We need David Stern to step in.
This is like sneaking a peek in your parents' closet around Christmas time, only to find out those presents were earmarked for Toys for Tots. The Montreal Canadiens inexplicably just took down the reigning Stanley Cup champs, setting up an epic Eastern Conference finals showdown with...the Philadelphia Flyers?
Sorry, doesn't cut it.
It shouldn't have come to this, but well, it has. If Gary Bettman knew what was good for him - and let's face it, he doesn't - he'd encourage the on-ice officials to allow for a little, you know, encouragement from the home crowd Friday night. Maybe Simon Gagne didn't get the stick all the way up into Patrice Bergeron's mug, but close enough. Fine bit of acting by Dennis Wideman along the boards? That's two minutes for you Mike Richards. Hey, it's not our fault Thor Nelson's contact solution went nutty and caused him double vision. Too many men on the ice, Philly.
I'm not one for fixing games, but c'mon, we're talking about the possibility of the Boston Bruins and the Montreal Canadiens meeting in the Eastern Conference finals. The Habs did their part, burning past Pittsburgh, 5-2 at the now-defunct Mellon Arena.
Et tu, Bruins?
As Montreal inevitably burned last night, Milan Lucic netted the Bruins' first score since Mark Recchi's late goal in the third period last Friday, capping what could have easily been the second straight Flyers shutout. So, there's that. On the (Mike) Richter scale of ineptitude, last night's game in Philadelphia wasn't the disaster we witnessed Monday night. The Bruins won faceoffs, played better defense (though you have to imagine Tuukka Rask's thought process during Richards' first-period goal: "Uh...guys?...Little help?), and got better contributions across the board. Then again, they continued to shoot the puck like they were aiming clear for Michael Leighton's sweater logo.
The Flyers are clearly the better team now when you add Gagne and subtract David Krejci from the equation. But that doesn't mean the Bruins shouldn't be able to take game 7 Friday night in their own building in front of their own fans, who frankly better show up to the party this time. There's an easy way to assure that of happening, of course: Score first.
As far as epic sports collapses go, the possibility of the Bruins handing over a 3-0 lead doesn't fit into the equation with the 2004 Yankees. The Bruins are a banged-up squad, trying to eke out all they can from the month-plus of good fortune and magic they had on their side. Even if they get to Montreal, there's no guarantee they can get by in that series, the Canadiens having kidnapped the genie who just recently resided in Boston, handing him a copy of "French is Fun," and chortling their way to hockey history.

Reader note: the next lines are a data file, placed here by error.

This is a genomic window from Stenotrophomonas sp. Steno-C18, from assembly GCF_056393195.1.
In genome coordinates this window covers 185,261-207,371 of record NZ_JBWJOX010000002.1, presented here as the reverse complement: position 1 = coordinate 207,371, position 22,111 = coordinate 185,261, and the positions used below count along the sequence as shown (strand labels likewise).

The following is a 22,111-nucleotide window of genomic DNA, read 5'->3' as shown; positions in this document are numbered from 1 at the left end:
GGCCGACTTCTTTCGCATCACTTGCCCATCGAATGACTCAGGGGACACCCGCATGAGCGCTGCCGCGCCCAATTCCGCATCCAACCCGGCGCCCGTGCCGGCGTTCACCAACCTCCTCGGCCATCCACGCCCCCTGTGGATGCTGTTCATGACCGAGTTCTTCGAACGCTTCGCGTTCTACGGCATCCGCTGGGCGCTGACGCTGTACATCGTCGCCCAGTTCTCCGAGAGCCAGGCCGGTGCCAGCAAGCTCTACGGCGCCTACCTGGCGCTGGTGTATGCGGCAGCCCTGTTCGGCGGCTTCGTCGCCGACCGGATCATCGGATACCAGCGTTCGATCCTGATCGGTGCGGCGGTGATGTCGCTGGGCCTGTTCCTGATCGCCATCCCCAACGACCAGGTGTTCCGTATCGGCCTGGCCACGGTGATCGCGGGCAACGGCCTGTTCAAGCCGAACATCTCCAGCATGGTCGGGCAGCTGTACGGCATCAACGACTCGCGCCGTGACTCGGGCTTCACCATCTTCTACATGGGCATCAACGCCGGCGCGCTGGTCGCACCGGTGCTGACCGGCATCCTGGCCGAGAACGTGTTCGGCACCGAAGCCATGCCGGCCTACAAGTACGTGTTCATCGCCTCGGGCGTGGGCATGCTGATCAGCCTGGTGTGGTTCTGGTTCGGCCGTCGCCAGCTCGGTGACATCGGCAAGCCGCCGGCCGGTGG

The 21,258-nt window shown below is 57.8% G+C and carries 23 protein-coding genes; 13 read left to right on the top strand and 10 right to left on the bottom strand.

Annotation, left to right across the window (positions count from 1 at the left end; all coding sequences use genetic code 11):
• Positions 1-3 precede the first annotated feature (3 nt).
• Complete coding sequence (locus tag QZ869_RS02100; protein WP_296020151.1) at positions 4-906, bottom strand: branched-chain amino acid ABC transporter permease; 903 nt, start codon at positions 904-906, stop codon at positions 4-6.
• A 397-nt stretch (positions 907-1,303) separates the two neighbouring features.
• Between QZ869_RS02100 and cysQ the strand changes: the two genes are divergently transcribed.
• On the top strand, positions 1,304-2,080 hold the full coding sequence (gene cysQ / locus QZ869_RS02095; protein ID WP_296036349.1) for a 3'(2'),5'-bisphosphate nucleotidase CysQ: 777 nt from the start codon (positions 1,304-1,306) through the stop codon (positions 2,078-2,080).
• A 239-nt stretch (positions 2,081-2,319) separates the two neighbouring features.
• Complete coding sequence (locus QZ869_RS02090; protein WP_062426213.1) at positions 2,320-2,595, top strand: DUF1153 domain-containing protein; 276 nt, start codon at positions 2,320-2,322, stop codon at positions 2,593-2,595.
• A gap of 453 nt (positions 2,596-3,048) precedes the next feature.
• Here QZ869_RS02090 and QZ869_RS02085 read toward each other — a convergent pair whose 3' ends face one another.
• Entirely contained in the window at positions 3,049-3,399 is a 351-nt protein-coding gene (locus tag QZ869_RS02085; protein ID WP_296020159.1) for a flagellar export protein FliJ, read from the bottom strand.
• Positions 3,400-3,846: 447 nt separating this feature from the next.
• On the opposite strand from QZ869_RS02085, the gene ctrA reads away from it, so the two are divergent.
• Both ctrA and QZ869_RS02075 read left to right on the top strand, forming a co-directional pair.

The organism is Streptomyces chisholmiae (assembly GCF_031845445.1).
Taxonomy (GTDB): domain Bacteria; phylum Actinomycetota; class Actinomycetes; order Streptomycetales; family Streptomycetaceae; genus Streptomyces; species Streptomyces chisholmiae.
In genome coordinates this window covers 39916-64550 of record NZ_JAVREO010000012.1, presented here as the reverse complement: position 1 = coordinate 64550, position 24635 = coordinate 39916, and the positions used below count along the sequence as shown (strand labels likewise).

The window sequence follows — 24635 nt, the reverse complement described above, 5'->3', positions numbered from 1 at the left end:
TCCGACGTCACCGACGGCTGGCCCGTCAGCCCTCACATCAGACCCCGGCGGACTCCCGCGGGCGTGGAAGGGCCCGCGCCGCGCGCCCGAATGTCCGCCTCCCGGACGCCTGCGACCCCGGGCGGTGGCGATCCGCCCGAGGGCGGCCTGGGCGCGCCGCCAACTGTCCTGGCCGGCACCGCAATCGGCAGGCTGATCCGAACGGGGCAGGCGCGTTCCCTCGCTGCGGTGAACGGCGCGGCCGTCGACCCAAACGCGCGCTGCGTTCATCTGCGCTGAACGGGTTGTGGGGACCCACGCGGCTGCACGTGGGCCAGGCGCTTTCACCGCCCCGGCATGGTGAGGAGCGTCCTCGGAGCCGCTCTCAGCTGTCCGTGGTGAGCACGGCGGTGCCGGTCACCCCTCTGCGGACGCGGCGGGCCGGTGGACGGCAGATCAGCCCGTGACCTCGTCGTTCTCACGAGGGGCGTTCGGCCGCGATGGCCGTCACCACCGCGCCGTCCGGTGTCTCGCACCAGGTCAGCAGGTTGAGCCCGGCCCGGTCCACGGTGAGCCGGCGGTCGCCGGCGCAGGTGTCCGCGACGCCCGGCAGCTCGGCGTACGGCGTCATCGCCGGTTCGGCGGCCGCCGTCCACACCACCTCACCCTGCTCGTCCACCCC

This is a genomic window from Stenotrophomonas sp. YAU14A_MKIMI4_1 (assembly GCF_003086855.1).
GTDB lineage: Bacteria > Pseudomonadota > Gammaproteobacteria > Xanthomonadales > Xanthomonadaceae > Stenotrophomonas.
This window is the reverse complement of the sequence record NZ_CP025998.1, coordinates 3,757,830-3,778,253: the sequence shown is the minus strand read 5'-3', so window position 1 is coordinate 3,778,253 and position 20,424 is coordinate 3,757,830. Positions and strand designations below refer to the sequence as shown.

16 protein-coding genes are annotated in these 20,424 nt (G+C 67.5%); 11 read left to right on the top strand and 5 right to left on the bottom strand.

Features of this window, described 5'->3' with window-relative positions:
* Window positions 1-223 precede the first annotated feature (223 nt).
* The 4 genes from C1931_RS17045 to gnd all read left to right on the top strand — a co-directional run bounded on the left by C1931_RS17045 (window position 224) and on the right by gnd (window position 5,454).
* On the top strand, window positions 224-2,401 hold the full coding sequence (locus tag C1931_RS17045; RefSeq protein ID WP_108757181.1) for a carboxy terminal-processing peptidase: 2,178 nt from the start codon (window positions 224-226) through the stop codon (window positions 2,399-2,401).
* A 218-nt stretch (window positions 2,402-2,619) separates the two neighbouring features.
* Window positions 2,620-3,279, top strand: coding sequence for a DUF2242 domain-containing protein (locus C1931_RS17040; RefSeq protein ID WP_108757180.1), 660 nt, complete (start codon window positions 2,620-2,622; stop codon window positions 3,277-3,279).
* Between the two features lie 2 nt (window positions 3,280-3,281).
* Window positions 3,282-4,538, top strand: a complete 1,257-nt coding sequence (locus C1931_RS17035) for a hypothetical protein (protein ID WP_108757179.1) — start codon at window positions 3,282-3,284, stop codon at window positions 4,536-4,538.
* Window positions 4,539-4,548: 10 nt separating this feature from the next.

After two weeks of rooting for the hated Habs, I scrubbed a little more ferociously this morning. This, after all, is what we pined for. The opportunity is there for the Habs and B's to play for the right to be in the Stanley Cup finals, something we haven't seen since the days of Rick Middleton and Terry O'Reilly. It would be Sox-Yanks in the ALCS and Patriots-Colts in the AFC title game, the greatest, most historic rivalry in the NHL coming to an unlikely clash.
You're going to let the Flyers stand in the way, Gary?
They're talking about destiny today in Philadelphia, the same destiny Yankee fans assumed was always on their side back in '04. Hate to break it to you, but karma isn't making any saves, and fate hasn't netted a shot on goal in decades. Besides, if destiny wants Habs-Flyers, the league office may want to give her a call and explain what's up.
This is no longer a nice ride with which to wane away the time in between the Celtics' possible dash to another title and until the Red Sox can consistently beat teams over .500. Friday night is the most important Bruins game since Cam Neely and Ray Bourque were in their prime. It's the chance to play in the conference finals for the first time in 18 years, the first time since when Taylor Hall was Kingston, Ontario learning to sit up. Two Original 6 teams have not played in the Eastern Conference finals since 1986. Only the Flyers stand in the way from it happening in 2010.
It may not be good for our overall health, but it would be, as they say, good for the game.
Don't let the Flyers deny us of it.